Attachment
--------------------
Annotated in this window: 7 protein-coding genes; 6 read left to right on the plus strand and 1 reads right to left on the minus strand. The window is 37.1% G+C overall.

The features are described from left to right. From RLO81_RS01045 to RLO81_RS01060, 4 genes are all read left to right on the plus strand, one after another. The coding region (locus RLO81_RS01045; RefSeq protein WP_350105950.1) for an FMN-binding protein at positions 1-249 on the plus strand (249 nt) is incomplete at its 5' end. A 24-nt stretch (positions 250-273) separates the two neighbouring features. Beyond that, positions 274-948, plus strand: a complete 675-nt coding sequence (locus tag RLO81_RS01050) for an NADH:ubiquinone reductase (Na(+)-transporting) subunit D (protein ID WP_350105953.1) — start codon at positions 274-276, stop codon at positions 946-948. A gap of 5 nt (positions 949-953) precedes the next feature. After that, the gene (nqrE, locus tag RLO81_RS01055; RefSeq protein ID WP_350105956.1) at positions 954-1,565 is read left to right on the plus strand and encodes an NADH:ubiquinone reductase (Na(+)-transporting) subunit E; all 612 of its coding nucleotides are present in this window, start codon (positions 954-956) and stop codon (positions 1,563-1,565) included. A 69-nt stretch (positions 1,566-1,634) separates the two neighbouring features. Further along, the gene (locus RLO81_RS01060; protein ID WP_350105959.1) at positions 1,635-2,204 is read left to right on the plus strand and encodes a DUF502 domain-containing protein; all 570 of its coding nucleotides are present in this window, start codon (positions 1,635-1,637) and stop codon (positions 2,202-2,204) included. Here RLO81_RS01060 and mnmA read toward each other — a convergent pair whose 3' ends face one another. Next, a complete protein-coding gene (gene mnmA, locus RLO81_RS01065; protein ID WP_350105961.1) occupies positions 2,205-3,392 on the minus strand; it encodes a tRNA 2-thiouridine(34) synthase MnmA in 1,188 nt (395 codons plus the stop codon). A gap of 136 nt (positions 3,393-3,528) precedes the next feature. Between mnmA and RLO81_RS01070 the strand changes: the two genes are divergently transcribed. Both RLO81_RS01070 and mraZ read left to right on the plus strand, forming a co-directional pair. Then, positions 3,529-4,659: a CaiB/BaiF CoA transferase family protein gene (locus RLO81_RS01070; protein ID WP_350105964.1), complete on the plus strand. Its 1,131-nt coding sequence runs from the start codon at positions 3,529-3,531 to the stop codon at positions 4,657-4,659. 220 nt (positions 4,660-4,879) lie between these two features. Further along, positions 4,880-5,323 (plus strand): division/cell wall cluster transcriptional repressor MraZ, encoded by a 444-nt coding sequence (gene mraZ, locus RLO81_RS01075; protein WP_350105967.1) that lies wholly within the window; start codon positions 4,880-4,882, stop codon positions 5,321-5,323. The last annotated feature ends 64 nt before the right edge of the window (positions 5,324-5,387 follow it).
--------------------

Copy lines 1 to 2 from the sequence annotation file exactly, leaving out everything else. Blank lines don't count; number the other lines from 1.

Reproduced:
Annotated in this window: 7 protein-coding genes; 6 read left to right on the plus strand and 1 reads right to left on the minus strand. The window is 37.1% G+C overall.

The features are described from left to right. From RLO81_RS01045 to RLO81_RS01060, 4 genes are all read left to right on the plus strand, one after another. The coding region (locus RLO81_RS01045; RefSeq protein WP_350105950.1) for an FMN-binding protein at positions 1-249 on the plus strand (249 nt) is incomplete at its 5' end. A 24-nt stretch (positions 250-273) separates the two neighbouring features. Beyond that, positions 274-948, plus strand: a complete 675-nt coding sequence (locus tag RLO81_RS01050) for an NADH:ubiquinone reductase (Na(+)-transporting) subunit D (protein ID WP_350105953.1) — start codon at positions 274-276, stop codon at positions 946-948. A gap of 5 nt (positions 949-953) precedes the next feature. After that, the gene (nqrE, locus tag RLO81_RS01055; RefSeq protein ID WP_350105956.1) at positions 954-1,565 is read left to right on the plus strand and encodes an NADH:ubiquinone reductase (Na(+)-transporting) subunit E; all 612 of its coding nucleotides are present in this window, start codon (positions 954-956) and stop codon (positions 1,563-1,565) included. A 69-nt stretch (positions 1,566-1,634) separates the two neighbouring features. Further along, the gene (locus RLO81_RS01060; protein ID WP_350105959.1) at positions 1,635-2,204 is read left to right on the plus strand and encodes a DUF502 domain-containing protein; all 570 of its coding nucleotides are present in this window, start codon (positions 1,635-1,637) and stop codon (positions 2,202-2,204) included. Here RLO81_RS01060 and mnmA read toward each other — a convergent pair whose 3' ends face one another. Next, a complete protein-coding gene (gene mnmA, locus RLO81_RS01065; protein ID WP_350105961.1) occupies positions 2,205-3,392 on the minus strand; it encodes a tRNA 2-thiouridine(34) synthase MnmA in 1,188 nt (395 codons plus the stop codon). A gap of 136 nt (positions 3,393-3,528) precedes the next feature. Between mnmA and RLO81_RS01070 the strand changes: the two genes are divergently transcribed. Both RLO81_RS01070 and mraZ read left to right on the plus strand, forming a co-directional pair. Then, positions 3,529-4,659: a CaiB/BaiF CoA transferase family protein gene (locus RLO81_RS01070; protein ID WP_350105964.1), complete on the plus strand. Its 1,131-nt coding sequence runs from the start codon at positions 3,529-3,531 to the stop codon at positions 4,657-4,659. 220 nt (positions 4,660-4,879) lie between these two features. Further along, positions 4,880-5,323 (plus strand): division/cell wall cluster transcriptional repressor MraZ, encoded by a 444-nt coding sequence (gene mraZ, locus RLO81_RS01075; protein WP_350105967.1) that lies wholly within the window; start codon positions 4,880-4,882, stop codon positions 5,321-5,323. The last annotated feature ends 64 nt before the right edge of the window (positions 5,324-5,387 follow it).